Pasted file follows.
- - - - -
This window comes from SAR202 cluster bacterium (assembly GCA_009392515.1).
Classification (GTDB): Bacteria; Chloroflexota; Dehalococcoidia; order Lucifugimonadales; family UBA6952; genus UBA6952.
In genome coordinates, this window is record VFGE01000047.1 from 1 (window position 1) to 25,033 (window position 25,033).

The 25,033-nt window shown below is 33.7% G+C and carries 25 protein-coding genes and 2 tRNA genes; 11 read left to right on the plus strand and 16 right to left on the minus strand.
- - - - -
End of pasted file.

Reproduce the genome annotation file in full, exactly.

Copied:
This window comes from SAR202 cluster bacterium (assembly GCA_009392515.1).
Classification (GTDB): Bacteria; Chloroflexota; Dehalococcoidia; order Lucifugimonadales; family UBA6952; genus UBA6952.
In genome coordinates, this window is record VFGE01000047.1 from 1 (window position 1) to 25,033 (window position 25,033).

The 25,033-nt window shown below is 33.7% G+C and carries 25 protein-coding genes and 2 tRNA genes; 11 read left to right on the plus strand and 16 right to left on the minus strand.